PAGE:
In Cairo's entertainment world these days, it's hard to escape a wave of anti-Americanism. Often, a sure way to fill a theater is to lambaste U.S. foreign policy, cultural habits or military activity. One recent comedy lampooning the United States featured an exploding Statue of Liberty outside the lobby. Another stage production included a randy caricature of an American general and played to packed houses for four months.
The sentiment driving such works is widespread across the Arab world, a recent poll showed. Ninety-three percent of people surveyed in Jordan in March had a somewhat or very unfavorable view of the United States, according to the study by the Pew Research Center. In Morocco, the figure was 68 percent.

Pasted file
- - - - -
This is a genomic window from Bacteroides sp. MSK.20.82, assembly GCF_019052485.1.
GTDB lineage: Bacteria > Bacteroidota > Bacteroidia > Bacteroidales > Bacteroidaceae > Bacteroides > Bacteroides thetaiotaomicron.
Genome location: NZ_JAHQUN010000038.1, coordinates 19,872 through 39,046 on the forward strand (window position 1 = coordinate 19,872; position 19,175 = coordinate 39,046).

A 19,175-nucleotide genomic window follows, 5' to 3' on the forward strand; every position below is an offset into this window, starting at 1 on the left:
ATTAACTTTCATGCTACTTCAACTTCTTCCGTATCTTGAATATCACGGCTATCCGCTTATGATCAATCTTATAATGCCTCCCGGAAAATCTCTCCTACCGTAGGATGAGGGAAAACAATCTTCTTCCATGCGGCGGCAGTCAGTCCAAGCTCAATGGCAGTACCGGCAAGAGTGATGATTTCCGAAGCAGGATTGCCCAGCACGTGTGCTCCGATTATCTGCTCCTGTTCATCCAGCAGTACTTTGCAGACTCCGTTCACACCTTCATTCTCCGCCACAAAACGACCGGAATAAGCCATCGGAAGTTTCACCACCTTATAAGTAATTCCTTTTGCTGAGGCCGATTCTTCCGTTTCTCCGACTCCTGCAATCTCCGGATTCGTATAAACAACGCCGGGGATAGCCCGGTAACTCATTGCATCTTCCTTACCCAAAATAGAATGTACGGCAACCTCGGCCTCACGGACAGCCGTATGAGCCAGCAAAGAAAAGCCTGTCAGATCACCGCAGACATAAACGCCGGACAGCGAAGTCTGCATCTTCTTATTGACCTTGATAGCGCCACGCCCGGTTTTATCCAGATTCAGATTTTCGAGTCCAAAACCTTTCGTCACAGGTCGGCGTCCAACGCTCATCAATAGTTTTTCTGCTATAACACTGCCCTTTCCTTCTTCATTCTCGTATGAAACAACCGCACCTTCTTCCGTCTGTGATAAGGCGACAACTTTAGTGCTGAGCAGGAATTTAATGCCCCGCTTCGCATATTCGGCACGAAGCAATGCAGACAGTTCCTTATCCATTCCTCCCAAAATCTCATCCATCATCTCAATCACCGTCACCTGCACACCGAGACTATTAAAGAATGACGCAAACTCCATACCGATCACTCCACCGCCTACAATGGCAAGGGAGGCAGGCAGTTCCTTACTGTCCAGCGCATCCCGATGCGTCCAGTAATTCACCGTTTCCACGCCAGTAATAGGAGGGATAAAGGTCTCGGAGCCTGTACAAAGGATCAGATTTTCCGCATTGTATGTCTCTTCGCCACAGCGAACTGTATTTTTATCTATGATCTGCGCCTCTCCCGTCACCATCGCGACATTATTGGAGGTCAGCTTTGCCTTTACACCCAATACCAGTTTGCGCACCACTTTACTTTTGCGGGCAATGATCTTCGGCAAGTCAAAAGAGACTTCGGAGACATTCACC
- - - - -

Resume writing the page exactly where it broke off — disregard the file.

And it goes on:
The invasion of Iraq and U.S. support for Israel in the conflict with the Palestinians are the prime causes of this trend, many political analysts say. A majority of the Arabs in the Pew poll said the United States attacked Iraq for oil, to protect Israel or to weaken the Muslim world.
In Egypt, the sentiments color popular music as well as film. Shaaban Abdel Rehim, one of the country's most popular purveyors of shaabi music, a kind of Egyptian funk, is turning out hit after hit critical of President Bush, his policies in Iraq, his allies in the Arab world and Israel.
Abdel Rehim's first bestseller was a thumping, danceable number called "I Hate Israel." His latest is called "Attack on Iraq." The music can be heard all over Cairo -- in cabs, in cafes and on the little cruise boats that take tourists on jaunts on the Nile River.Anti-Americanism a Hit with Egyptian Audiences